China

Trump preparing retaliatory actions against China: report

The Trump administration is exploring retaliatory actions against China over the country’s handling of the coronavirus, The Washington Post reported Thursday.

Senior administration officials at multiple agencies, including the intelligence community, were expected to meet Thursday to discuss possible steps such as demanding financial compensation, two people with knowledge of the meeting told the Post. 

President Trump recently has been more critical of China’s response to the pandemic, accusing the country of withholding information about the coronavirus early on.

The president and his aides have reportedly talked in private about trying to strip China of its “sovereign immunity,” a move that would allow the U.S. government and citizens to sue Beijing for damages. However, legal experts told the Post that such a step would face challenges and could require congressional support.

Officials also reportedly discussed canceling U.S. debt obligations to China. It was unknown if the president was in favor of this proposal.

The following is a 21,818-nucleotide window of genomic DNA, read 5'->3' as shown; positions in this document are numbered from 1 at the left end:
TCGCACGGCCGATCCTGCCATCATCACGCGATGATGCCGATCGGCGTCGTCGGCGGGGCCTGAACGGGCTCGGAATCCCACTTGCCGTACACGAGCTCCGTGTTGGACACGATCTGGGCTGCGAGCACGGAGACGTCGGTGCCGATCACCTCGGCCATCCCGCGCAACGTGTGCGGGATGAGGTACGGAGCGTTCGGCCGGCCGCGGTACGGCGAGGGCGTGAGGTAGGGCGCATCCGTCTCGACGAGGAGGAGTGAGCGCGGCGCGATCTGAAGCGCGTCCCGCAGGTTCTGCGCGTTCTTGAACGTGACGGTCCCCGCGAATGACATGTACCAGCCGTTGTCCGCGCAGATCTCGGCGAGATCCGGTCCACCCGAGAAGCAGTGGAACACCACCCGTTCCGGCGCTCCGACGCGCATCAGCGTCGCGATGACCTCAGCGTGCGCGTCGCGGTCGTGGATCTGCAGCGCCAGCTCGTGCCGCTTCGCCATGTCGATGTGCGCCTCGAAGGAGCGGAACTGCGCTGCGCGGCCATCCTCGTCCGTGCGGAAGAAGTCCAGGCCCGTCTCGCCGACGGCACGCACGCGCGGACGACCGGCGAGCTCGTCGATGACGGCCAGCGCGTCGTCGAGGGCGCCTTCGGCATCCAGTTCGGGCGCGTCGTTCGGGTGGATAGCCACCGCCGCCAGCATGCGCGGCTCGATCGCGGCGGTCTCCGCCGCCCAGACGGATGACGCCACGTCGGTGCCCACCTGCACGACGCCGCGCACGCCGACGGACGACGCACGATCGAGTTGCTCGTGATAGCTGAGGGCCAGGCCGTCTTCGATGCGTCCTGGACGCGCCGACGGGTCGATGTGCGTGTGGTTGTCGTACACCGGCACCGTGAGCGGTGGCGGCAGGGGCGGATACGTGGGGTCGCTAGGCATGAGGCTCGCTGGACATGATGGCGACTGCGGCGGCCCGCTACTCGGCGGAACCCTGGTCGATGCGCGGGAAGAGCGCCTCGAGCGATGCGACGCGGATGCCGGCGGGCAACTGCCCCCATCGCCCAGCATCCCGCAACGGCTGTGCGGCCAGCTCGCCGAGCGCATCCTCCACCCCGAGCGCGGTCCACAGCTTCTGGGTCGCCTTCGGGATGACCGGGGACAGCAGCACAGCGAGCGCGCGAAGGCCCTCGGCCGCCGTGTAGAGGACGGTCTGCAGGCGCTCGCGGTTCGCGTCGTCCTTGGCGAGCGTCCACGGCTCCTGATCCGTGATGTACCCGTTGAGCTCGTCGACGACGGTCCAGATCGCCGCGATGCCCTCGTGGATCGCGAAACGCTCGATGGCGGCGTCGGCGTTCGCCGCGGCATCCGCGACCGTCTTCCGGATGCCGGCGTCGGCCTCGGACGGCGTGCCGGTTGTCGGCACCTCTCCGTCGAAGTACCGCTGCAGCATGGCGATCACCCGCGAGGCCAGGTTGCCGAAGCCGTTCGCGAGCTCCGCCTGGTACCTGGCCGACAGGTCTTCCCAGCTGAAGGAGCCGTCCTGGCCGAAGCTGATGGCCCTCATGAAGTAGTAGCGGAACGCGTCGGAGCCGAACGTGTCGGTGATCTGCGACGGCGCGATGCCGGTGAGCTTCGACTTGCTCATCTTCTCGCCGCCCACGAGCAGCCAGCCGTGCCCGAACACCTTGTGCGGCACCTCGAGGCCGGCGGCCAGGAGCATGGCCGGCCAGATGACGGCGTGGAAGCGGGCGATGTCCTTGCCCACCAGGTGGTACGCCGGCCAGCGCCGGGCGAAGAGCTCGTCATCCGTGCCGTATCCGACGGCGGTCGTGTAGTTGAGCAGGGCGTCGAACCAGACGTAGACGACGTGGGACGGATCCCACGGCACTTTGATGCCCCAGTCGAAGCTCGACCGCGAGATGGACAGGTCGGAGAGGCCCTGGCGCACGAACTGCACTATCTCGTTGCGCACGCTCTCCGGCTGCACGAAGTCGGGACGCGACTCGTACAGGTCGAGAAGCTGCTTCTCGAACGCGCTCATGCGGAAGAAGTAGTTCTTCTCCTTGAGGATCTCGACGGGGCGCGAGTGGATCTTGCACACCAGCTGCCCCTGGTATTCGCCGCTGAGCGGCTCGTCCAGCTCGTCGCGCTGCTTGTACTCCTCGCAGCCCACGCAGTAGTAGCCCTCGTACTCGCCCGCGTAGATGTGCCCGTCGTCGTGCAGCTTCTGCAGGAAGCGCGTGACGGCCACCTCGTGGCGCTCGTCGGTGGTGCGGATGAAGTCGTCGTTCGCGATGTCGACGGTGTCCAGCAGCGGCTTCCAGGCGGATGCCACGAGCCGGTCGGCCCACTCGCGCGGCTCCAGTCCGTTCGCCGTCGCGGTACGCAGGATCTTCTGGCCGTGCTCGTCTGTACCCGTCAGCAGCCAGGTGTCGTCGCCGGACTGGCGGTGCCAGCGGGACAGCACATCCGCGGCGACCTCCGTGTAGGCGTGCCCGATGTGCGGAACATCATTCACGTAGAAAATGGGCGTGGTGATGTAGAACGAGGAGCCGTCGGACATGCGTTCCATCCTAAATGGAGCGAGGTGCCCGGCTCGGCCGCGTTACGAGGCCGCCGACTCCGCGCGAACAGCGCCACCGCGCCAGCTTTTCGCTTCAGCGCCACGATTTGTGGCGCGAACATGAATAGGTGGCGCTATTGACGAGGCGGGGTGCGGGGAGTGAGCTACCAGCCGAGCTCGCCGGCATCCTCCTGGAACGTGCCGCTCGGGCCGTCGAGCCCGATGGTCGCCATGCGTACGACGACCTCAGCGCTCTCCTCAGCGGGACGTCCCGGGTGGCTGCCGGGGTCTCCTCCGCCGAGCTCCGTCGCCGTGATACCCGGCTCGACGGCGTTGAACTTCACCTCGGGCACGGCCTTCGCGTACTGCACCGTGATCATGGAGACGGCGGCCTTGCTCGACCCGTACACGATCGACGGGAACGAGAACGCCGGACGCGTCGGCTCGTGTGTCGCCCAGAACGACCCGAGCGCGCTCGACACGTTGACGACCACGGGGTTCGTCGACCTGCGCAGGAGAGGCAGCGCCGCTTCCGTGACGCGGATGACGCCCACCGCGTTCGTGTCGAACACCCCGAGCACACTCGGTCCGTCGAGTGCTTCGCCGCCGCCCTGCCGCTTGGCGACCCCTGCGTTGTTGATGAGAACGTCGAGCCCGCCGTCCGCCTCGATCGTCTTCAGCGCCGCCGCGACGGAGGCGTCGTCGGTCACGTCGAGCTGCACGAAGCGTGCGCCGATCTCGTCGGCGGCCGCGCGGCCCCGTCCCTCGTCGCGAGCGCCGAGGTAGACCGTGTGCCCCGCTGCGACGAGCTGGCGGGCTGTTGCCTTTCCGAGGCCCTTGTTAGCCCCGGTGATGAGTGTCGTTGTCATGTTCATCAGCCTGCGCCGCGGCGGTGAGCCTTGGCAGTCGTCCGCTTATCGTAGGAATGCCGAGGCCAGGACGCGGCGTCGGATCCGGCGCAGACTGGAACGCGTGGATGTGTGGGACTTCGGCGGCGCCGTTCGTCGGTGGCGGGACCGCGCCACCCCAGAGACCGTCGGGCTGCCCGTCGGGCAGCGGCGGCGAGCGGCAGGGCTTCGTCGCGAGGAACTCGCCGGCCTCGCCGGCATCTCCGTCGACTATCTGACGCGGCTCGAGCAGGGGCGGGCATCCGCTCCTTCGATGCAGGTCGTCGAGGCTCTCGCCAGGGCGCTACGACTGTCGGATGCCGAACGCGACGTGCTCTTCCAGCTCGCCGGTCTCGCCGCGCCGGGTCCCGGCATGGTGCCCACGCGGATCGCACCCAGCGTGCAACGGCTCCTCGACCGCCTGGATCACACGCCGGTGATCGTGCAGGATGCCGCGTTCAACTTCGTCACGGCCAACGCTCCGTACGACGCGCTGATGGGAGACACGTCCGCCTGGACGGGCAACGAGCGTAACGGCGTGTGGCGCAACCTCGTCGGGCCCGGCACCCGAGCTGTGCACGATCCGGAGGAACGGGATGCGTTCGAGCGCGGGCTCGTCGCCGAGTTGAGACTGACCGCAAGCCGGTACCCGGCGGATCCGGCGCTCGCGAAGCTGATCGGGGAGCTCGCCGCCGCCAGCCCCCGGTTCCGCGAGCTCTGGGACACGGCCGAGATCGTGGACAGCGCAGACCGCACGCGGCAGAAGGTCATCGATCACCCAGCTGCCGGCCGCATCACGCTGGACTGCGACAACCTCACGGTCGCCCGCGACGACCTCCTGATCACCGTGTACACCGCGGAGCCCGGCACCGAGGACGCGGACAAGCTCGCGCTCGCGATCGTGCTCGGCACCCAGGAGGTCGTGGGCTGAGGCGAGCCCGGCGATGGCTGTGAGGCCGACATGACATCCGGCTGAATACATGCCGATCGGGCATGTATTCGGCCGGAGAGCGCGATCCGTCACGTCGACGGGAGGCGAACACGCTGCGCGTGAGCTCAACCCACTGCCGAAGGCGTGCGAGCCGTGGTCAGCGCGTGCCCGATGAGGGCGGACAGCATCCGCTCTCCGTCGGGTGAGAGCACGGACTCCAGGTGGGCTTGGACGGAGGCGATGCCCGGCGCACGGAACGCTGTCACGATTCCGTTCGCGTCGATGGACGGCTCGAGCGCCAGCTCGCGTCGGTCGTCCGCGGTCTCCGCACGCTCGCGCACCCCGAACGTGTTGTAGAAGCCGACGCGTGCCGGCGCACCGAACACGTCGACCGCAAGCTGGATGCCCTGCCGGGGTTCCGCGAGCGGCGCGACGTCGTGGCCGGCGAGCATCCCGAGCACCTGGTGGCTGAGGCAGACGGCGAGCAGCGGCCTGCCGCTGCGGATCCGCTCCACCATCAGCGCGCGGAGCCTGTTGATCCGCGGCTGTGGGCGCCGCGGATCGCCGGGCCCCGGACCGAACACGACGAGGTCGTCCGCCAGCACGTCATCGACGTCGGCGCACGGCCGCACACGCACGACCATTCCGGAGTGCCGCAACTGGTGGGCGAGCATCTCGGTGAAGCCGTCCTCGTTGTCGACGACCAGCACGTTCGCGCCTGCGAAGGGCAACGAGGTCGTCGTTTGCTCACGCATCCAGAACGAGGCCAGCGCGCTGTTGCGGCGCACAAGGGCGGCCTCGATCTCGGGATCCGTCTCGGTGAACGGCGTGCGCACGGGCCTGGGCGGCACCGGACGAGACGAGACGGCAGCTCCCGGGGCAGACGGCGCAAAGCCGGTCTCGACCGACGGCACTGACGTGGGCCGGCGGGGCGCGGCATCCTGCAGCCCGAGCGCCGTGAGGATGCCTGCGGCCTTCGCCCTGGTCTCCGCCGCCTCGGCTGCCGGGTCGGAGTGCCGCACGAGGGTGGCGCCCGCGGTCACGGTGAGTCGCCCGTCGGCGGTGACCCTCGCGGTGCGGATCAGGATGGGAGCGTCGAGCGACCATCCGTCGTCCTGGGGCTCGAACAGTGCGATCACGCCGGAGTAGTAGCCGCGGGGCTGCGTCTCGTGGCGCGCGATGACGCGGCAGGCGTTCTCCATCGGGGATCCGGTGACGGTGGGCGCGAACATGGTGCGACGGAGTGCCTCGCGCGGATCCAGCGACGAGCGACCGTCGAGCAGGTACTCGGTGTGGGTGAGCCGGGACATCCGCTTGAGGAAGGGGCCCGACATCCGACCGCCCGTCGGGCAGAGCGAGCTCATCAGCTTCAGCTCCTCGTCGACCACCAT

Some officials have cautioned Trump to wait on taking action against China until after the pandemic subsides since the trading partner is a key source of medical supplies for the U.S., according to the Post.

A spokesman for the White House National Security Council (NSC) told the Post in an email that it doesn’t comment on “internal deliberations.”

The Hill has reached out to the NSC for comment.

Punitive measures against China would risk further damaging a fragile economic relationship between the world’s two biggest economies. Earlier this year, Trump signed the first phase of a trade deal with China after nearly 20 months of on-and-off negotiations.

The president said during a news conference Monday that the U.S. will likely seek hundreds of billions of dollars in damages from China and that his administration is considering other actions.

Geng Shuang, a spokesman for China’s Foreign Ministry, told reporters that the U.S. should remember the virus is the “enemy,” not China. 

“As for punishment or accountability, as I have repeatedly stated, such rhetoric has no legal basis, and there’s no international precedent,” he said. “At this time, undermining others’ efforts will end up undermining oneself.”

Tags China Coronavirus COVID-19 Donald Trump

The Hill has removed its comment section, as there are many other forums for readers to participate in the conversation. We invite you to join the discussion on Facebook and Twitter.

Most Popular

Load more

Video

See all Video